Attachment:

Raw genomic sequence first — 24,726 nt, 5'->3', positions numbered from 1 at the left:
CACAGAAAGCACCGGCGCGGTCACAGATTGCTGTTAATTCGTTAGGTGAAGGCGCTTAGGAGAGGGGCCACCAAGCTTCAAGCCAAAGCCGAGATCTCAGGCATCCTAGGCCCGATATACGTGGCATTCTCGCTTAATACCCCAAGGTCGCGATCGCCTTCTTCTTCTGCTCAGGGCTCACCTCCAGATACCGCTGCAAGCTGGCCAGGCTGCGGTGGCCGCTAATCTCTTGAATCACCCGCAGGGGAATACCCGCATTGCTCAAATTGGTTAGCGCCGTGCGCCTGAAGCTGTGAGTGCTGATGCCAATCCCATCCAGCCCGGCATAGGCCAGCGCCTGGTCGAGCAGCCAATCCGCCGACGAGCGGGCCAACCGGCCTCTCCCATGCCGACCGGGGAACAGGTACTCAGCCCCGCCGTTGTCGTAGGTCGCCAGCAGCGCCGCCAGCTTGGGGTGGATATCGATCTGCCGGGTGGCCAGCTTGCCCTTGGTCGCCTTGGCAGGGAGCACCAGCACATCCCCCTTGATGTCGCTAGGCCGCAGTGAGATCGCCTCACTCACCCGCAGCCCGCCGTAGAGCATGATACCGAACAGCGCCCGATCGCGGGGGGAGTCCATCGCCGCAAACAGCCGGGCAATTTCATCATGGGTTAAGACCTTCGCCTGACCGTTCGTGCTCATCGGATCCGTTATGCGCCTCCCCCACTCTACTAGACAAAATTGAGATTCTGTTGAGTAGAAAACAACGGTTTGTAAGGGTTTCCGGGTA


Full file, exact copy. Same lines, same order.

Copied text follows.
Raw genomic sequence first — 24,726 nt, 5'->3', positions numbered from 1 at the left:
CACAGAAAGCACCGGCGCGGTCACAGATTGCTGTTAATTCGTTAGGTGAAGGCGCTTAGGAGAGGGGCCACCAAGCTTCAAGCCAAAGCCGAGATCTCAGGCATCCTAGGCCCGATATACGTGGCATTCTCGCTTAATACCCCAAGGTCGCGATCGCCTTCTTCTTCTGCTCAGGGCTCACCTCCAGATACCGCTGCAAGCTGGCCAGGCTGCGGTGGCCGCTAATCTCTTGAATCACCCGCAGGGGAATACCCGCATTGCTCAAATTGGTTAGCGCCGTGCGCCTGAAGCTGTGAGTGCTGATGCCAATCCCATCCAGCCCGGCATAGGCCAGCGCCTGGTCGAGCAGCCAATCCGCCGACGAGCGGGCCAACCGGCCTCTCCCATGCCGACCGGGGAACAGGTACTCAGCCCCGCCGTTGTCGTAGGTCGCCAGCAGCGCCGCCAGCTTGGGGTGGATATCGATCTGCCGGGTGGCCAGCTTGCCCTTGGTCGCCTTGGCAGGGAGCACCAGCACATCCCCCTTGATGTCGCTAGGCCGCAGTGAGATCGCCTCACTCACCCGCAGCCCGCCGTAGAGCATGATACCGAACAGCGCCCGATCGCGGGGGGAGTCCATCGCCGCAAACAGCCGGGCAATTTCATCATGGGTTAAGACCTTCGCCTGACCGTTCGTGCTCATCGGATCCGTTATGCGCCTCCCCCACTCTACTAGACAAAATTGAGATTCTGTTGAGTAGAAAACAACGGTTTGTAAGGGTTTCCGGGTA